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Diversity Network Groups: Why Are They Important?

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Many companies explore the use of employee resources or network groups as part of their business equity, workforce diversity and workplace inclusion initiatives. 

They’re sometimes also called affinity groups or business resource groups, often depending on the maturity of the programme.

This four-part mini-series covers topics for companies to consider:

  1. What
  2. Why
  3. How
  4. Complications and challenges.

The first article in this insights mini-series covered what networking groups/employee resources normally consist of.

This time we’ll consider why are they so important, what’s in it for employees and what’s in it for the company to support the formation of them.

The Why

There are many reasons for the establishment of these groups, for both the individuals as well as for the company.

For the individuals/employees:

  • It’s a forum for like-minded people to gather to discuss topics of relevance and what changes they believe need to be made to create a more diverse workforce and inclusive workplace.
  • It allows allies to participate – those who do not necessarily personally identify with the group but who want to support progress – for example, men participating in the gender/women’s network. (Network groups without allies participating are missing out massively on the potential to make change happen.)
  • Those who identify with the group but for whatever reason do not wish to disclose may also choose to participate as allies. So for example someone with a mental health condition may participate, as an ally, as they may not initially feel comfortable sharing their condition. Perhaps through time, they will develop the comfort and confidence to be able to do so.
  • It’s often valuable for people to receive peer support (that often builds their confidence to be more open about their difference in the workplace) and to contribute to positive change within the company. 
  • Individuals often get to develop valuable experience through the network that can help their career, e.g. chairing meetings, delivering presentations, events management, and stakeholder engagement. Developing workplace and life skills that they may not otherwise be able to in their day jobs.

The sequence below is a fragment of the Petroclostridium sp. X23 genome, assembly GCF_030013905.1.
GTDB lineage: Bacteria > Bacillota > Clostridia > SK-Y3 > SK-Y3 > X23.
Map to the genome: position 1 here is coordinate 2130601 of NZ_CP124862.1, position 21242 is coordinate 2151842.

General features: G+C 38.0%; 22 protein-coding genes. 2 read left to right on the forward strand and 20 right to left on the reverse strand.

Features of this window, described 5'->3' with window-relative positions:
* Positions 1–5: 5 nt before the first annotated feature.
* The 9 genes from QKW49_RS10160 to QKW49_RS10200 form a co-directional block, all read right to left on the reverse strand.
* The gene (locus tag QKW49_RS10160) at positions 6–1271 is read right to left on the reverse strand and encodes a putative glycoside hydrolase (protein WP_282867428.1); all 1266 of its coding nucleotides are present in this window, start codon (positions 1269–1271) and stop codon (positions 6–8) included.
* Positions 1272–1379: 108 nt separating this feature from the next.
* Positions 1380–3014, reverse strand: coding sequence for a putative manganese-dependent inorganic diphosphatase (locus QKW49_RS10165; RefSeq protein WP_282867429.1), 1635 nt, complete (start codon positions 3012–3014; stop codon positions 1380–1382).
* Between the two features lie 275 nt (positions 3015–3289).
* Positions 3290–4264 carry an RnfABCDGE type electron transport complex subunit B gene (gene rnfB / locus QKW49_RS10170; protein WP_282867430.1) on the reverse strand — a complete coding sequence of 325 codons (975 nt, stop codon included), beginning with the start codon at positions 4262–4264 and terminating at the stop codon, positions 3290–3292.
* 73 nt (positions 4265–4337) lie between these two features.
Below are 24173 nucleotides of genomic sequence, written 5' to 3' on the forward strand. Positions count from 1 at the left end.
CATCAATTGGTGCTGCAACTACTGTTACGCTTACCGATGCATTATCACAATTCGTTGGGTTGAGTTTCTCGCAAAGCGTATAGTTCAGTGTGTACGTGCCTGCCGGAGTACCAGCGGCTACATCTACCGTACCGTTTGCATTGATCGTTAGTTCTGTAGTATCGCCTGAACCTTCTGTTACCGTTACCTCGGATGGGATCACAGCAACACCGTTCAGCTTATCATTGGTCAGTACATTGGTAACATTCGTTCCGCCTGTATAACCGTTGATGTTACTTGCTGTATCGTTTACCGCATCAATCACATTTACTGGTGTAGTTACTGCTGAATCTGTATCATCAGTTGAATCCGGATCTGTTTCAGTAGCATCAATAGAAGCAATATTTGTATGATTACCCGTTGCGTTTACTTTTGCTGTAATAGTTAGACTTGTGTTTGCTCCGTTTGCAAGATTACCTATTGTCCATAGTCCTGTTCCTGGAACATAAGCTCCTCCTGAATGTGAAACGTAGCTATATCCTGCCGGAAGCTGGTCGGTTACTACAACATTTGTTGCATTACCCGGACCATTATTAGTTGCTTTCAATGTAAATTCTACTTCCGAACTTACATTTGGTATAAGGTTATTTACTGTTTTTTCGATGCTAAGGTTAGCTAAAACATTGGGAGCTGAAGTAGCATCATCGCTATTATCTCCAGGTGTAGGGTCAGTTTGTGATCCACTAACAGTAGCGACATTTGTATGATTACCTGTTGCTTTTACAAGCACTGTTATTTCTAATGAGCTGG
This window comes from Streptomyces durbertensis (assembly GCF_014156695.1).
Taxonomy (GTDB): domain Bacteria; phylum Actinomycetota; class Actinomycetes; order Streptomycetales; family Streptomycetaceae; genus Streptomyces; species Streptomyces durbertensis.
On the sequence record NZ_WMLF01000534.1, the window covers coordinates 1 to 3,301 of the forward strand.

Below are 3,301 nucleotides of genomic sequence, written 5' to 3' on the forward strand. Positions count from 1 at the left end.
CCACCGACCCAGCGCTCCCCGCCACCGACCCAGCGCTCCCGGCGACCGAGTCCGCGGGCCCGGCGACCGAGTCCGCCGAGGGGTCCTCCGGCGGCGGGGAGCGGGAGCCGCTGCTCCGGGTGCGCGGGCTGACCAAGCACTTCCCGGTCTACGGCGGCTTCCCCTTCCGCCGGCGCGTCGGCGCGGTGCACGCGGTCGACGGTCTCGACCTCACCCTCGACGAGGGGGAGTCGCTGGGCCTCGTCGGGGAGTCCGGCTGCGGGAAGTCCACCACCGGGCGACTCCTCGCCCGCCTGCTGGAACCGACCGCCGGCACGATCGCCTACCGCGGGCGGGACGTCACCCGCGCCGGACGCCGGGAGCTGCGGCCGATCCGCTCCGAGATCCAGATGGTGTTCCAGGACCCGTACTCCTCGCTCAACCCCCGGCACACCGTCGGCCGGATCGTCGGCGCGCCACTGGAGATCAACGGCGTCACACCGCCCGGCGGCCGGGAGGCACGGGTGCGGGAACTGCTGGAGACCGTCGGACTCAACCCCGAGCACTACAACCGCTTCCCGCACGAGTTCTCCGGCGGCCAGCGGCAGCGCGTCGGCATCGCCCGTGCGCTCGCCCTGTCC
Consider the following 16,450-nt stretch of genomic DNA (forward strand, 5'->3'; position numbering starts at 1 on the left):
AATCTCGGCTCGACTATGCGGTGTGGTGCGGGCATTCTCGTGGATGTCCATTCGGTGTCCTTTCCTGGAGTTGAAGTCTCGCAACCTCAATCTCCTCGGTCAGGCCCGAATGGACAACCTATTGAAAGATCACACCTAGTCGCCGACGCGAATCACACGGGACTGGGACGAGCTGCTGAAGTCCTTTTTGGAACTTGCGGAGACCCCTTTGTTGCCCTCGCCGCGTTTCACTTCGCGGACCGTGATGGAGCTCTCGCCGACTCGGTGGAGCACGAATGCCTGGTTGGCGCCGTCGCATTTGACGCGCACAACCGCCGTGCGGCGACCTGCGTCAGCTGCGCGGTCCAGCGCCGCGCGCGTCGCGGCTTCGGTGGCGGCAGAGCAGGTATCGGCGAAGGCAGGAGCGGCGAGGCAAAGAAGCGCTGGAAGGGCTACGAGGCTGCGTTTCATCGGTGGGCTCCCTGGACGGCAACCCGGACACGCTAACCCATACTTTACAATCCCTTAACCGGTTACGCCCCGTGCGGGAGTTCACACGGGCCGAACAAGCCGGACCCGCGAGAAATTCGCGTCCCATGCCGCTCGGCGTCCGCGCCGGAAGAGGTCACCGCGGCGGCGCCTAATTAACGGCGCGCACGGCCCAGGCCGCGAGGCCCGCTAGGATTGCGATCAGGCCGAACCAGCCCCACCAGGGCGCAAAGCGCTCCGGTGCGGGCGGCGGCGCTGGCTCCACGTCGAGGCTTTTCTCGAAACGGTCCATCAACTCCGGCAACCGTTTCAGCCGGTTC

• Most of us are impacted by one if not several of the D&I topics, so even if one doesn’t identify with a group personally they may be relevant. For example
    • The parent of a lesbian daughter may join a company’s LGBT+ network to learn more whilst supporting the network. 
    • An employee who has a partner with a mental health condition may join the mental health network at work for support, or to seek change in company policies if they do not provide support in the ways they need. 
    • It’s also the case that some characteristics are permanent for us and some may be temporary or transitional; for example, a person may have a chronic illness for a number of years from which they later recover.

For the company:

  • Networking groups give the represented employees a voice. If there’s an issue then it’s a channel to engage the company on. If the company acts upon feedback it will help foster a sense of engagement and enablement between the company and the members.
  • The networking group provides a consultation route – for example, “how can we encourage more BAME people to apply to work for us” or “could we have the company’s parental leave policy reviewed to ensure that it is fully inclusive for LGBT+ people”.
  • For a very modest budget, the company has a group of potential change agents for further improving the company.
  • The group may identify areas of improvement that are not apparent to those who are not part of the represented group, and not unreasonably so: for example not many heterosexual or straight people will know or understand why many LGBT+ people choose to “live in the closet”, or hide a fundamental part of one’s own identity every single day. 
  • Most improvements are available for all, for example where a Women’s Business Network may promote more flexible working practices they may, in turn, benefit everyone, not just women.
  • Along that same line, when a company embarks on formal and visible support for any of the D&I characteristics (and is demonstrably doing so for the right reasons) there’s a ripple effect. Employees in not yet represented minority groups may benefit from a more tolerant and inclusive culture and feel that they are more respected and able to contribute more openly. They recognise the company is prepared to support those who challenge the status quo for the better.
  • The group can help raise awareness around an issue, for example, the company’s disability group could run a cross-company dyslexia awareness week.

This article covered why networking groups normally consist of, the next in the mini-series considered how to enable them.

About Steven

Steven has extensive experience in strategic executive leadership having led large business units at Fujitsu. Steven has had full and operational delivery responsibility for $1bn annual revenue business, including sales / growth, of full-service range (consultancy and change programmes, to operational IT services) to multiple clients. Leading business through changes in strategic direction, crisis management, transformational turnarounds especially those delivering business critical services to clients such as Public Sector / National Government. Steven engages well with C-suite executives and senior stakeholders, including in previous roles with UK Government Cabinet Ministers.


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